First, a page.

Workbench / Assembly Table Drawers - Seeking Recommendations

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Forum topic by BattleRidge posted 02-15-2018 06:29 AM 1601 views 0 times favorited 4 replies Add to Favorites Watch
View BattleRidge's profile


150 posts in 1067 days

02-15-2018 06:29 AM

I am in the process of building a combination workbench / assembly table for my shop. The basic construction of the bench is 2×6 & 2×4 framing with a double layer of 3/4” plywood for a top and a tempered hardboard work surface.

My plan is to install two drawers that will hold a variety of items including screws and fastening hardware, handtools and a variety of other items. Given the size of the drawers and how quickly the weight can add up, I would like for the drawers to be strong and heavy duty enough to support the load without sagging or failure – though at the same time economical to construct (thus no fancy drawer slides or hardware).

Each drawer will be 30-3/4” wide by 42” deep and 5-1/2” tall. The drawers will be accessible from each side of the workbench and will pull out about 20 inches with the remainder of the unextended drawer supporting the extended section (thus allowing half of the items to be accessible from one side and the other half of the items from the other side of the workbench).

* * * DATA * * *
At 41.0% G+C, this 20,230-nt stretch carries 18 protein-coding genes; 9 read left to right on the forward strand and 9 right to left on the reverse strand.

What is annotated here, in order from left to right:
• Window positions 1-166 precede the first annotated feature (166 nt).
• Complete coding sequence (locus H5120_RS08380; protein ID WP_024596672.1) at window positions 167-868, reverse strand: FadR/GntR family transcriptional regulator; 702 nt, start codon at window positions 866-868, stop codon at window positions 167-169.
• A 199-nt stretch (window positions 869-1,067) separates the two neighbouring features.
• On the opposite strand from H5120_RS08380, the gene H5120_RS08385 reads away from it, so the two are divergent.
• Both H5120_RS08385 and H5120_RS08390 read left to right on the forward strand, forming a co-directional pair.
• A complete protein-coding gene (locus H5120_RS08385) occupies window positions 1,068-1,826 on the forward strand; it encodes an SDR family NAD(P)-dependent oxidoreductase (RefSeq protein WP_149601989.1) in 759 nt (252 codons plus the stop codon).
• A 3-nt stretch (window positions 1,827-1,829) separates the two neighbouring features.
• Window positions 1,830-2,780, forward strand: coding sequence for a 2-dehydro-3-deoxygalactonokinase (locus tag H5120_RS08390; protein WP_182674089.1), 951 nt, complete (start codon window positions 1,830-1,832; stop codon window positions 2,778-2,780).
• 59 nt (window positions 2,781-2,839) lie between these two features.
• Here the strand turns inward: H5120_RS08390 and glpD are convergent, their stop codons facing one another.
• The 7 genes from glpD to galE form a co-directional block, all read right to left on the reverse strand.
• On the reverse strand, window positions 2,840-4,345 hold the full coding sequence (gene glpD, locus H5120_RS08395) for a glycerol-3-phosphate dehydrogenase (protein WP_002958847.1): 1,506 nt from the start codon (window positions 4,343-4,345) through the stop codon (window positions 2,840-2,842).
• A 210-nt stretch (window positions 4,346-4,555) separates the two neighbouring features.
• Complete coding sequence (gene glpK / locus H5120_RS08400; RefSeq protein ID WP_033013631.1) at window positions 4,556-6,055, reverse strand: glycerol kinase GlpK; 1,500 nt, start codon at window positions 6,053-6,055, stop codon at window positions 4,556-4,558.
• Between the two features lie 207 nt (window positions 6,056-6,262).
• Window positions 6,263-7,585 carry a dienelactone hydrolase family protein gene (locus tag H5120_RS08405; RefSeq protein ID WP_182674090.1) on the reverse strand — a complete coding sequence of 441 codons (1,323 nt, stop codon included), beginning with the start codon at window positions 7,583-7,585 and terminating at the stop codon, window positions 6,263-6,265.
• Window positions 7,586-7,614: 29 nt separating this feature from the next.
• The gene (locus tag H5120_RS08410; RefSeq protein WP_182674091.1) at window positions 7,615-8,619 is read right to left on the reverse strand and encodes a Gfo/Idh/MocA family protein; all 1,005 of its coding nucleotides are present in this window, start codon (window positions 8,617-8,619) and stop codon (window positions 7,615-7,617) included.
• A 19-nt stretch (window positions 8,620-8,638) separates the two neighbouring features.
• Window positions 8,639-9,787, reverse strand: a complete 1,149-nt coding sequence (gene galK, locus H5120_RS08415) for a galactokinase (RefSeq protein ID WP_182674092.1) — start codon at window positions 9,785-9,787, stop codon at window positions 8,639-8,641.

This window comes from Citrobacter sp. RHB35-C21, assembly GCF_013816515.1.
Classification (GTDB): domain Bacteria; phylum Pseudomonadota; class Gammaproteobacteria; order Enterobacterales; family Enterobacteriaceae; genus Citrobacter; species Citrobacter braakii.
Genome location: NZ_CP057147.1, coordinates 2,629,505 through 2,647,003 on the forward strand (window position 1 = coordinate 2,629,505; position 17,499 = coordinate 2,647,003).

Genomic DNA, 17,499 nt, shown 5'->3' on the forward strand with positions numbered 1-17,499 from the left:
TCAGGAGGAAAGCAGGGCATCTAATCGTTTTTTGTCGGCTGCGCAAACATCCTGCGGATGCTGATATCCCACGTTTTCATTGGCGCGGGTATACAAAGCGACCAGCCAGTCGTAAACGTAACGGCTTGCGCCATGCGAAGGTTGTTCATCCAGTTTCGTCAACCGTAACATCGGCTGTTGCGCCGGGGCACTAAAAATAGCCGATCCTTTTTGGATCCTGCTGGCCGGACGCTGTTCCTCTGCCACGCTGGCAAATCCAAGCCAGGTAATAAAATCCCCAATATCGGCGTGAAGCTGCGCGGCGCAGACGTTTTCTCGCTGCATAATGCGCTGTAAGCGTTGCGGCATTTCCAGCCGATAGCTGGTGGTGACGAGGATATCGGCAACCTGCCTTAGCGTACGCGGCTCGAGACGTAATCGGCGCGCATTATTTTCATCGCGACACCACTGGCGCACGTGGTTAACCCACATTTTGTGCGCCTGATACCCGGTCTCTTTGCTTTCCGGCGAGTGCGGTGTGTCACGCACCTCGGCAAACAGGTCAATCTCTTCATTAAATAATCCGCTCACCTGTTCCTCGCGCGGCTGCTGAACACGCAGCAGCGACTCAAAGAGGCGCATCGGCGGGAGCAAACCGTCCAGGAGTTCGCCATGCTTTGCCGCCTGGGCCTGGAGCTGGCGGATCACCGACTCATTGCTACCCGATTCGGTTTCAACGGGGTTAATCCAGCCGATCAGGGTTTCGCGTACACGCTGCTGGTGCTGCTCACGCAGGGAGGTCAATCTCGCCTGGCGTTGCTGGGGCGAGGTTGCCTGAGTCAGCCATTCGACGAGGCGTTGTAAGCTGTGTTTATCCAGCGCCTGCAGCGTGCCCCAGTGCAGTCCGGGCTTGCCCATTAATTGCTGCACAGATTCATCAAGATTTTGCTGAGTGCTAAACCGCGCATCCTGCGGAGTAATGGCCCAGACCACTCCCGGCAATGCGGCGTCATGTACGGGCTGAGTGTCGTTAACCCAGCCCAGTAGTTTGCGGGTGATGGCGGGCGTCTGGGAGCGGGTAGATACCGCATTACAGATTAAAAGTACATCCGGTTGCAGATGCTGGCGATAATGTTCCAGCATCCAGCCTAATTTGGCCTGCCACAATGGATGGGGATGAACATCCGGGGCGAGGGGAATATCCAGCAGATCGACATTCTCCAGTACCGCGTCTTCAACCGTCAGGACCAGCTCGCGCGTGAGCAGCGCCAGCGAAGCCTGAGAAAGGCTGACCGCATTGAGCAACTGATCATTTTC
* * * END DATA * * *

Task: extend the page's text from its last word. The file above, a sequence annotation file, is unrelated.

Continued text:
The drawers will rest on a full depth support (“A” in the photo) and my plan is to install 1/32” thick “Slick Tape” on the top of each support and/or on the bottom of the sides of the drawer. There is a full depth 2×6 along the top of each side of the drawers to prevent the drawer from tipping and dropping when extended (with enough clearance to remove any swelling & expansion concerns).

I would appreciate recommendations on the drawer construction and supports.

What would be the best material for the fronts of the drawers, the sides, the drawer bottom, and for the drawer supports (“A” in the photo)? Also what type of construction / joinery would be best, and what type of additional supports would you recommend.

I have searched around online but due to the drawer size and the weight of the contents, as well as the use (nothing fancy is needed, just adequate long-term functioning) I wanted to get the insight of anyone here.

Thank you in advance.

-- ~Art~

4 replies so far

View MikeNolan's profile


11 posts in 962 days

#1 posted 02-16-2018 02:49 AM

I would use baltic birch plywood for the bottoms and solid wood for the front back and sides. I would also put dividers permanently attached to the bottoms. They will add a lot of strength to drawers that size. Depending on the spacing between the dividers and the weight I expect to be in the drawers I would use 1/4 to 1/2 inch thick plywood.

View woodbutcherbynight's profile


6167 posts in 3259 days

#2 posted 02-16-2018 04:17 AM

I have worked with drawers with no slides, also have made ones with European style slides with 3/4 pull out and finally full extension 1 inch over travel ball bearing slides. Hands down the ball bearing slides for heavy loads work best. Like you I wish to spend wisely and found these Buying in packs of 10 saves you a good amount of money verses $12-17 per slide at the box. These are rated at 100lbs, if you put dual slides on this becomes 200 lbs and they slide like glass if installed correctly.